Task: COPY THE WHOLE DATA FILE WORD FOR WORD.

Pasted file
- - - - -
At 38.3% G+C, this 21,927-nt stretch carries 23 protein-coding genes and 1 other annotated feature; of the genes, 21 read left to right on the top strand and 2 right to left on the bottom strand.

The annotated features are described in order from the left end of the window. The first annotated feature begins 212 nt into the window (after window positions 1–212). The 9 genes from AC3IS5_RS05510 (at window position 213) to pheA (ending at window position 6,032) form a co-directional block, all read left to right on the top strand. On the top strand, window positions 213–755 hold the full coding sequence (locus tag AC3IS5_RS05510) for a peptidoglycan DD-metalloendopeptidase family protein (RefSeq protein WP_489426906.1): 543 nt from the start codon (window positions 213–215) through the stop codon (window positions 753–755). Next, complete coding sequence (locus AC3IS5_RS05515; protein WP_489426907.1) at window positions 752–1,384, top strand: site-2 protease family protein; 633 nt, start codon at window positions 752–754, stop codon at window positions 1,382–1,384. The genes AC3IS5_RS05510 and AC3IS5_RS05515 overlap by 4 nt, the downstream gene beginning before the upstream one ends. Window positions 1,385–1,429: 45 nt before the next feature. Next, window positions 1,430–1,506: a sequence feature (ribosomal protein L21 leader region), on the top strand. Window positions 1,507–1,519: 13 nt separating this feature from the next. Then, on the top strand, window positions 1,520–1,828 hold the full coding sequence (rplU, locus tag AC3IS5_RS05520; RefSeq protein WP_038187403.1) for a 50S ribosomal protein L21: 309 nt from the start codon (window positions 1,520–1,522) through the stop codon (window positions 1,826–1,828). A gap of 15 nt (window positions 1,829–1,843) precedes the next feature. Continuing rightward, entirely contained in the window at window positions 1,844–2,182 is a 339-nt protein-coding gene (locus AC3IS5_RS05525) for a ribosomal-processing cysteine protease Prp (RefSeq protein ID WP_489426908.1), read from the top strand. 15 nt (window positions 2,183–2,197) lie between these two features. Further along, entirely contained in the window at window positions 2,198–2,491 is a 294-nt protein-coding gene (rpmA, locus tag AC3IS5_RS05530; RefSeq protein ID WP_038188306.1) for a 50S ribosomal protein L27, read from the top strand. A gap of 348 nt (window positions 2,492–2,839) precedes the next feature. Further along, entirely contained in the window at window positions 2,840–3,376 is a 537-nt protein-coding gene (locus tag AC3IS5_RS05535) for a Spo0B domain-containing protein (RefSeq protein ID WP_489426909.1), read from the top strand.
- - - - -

At 38.3% G+C, this 21,927-nt stretch carries 23 protein-coding genes and 1 other annotated feature; of the genes, 21 read left to right on the top strand and 2 right to left on the bottom strand.

The annotated features are described in order from the left end of the window. The first annotated feature begins 212 nt into the window (after window positions 1–212). The 9 genes from AC3IS5_RS05510 (at window position 213) to pheA (ending at window position 6,032) form a co-directional block, all read left to right on the top strand. On the top strand, window positions 213–755 hold the full coding sequence (locus tag AC3IS5_RS05510) for a peptidoglycan DD-metalloendopeptidase family protein (RefSeq protein WP_489426906.1): 543 nt from the start codon (window positions 213–215) through the stop codon (window positions 753–755). Next, complete coding sequence (locus AC3IS5_RS05515; protein WP_489426907.1) at window positions 752–1,384, top strand: site-2 protease family protein; 633 nt, start codon at window positions 752–754, stop codon at window positions 1,382–1,384. The genes AC3IS5_RS05510 and AC3IS5_RS05515 overlap by 4 nt, the downstream gene beginning before the upstream one ends. Window positions 1,385–1,429: 45 nt before the next feature. Next, window positions 1,430–1,506: a sequence feature (ribosomal protein L21 leader region), on the top strand. Window positions 1,507–1,519: 13 nt separating this feature from the next. Then, on the top strand, window positions 1,520–1,828 hold the full coding sequence (rplU, locus tag AC3IS5_RS05520; RefSeq protein WP_038187403.1) for a 50S ribosomal protein L21: 309 nt from the start codon (window positions 1,520–1,522) through the stop codon (window positions 1,826–1,828). A gap of 15 nt (window positions 1,829–1,843) precedes the next feature. Continuing rightward, entirely contained in the window at window positions 1,844–2,182 is a 339-nt protein-coding gene (locus AC3IS5_RS05525) for a ribosomal-processing cysteine protease Prp (RefSeq protein ID WP_489426908.1), read from the top strand. 15 nt (window positions 2,183–2,197) lie between these two features. Further along, entirely contained in the window at window positions 2,198–2,491 is a 294-nt protein-coding gene (rpmA, locus tag AC3IS5_RS05530; RefSeq protein ID WP_038188306.1) for a 50S ribosomal protein L27, read from the top strand. A gap of 348 nt (window positions 2,492–2,839) precedes the next feature. Further along, entirely contained in the window at window positions 2,840–3,376 is a 537-nt protein-coding gene (locus tag AC3IS5_RS05535) for a Spo0B domain-containing protein (RefSeq protein ID WP_489426909.1), read from the top strand.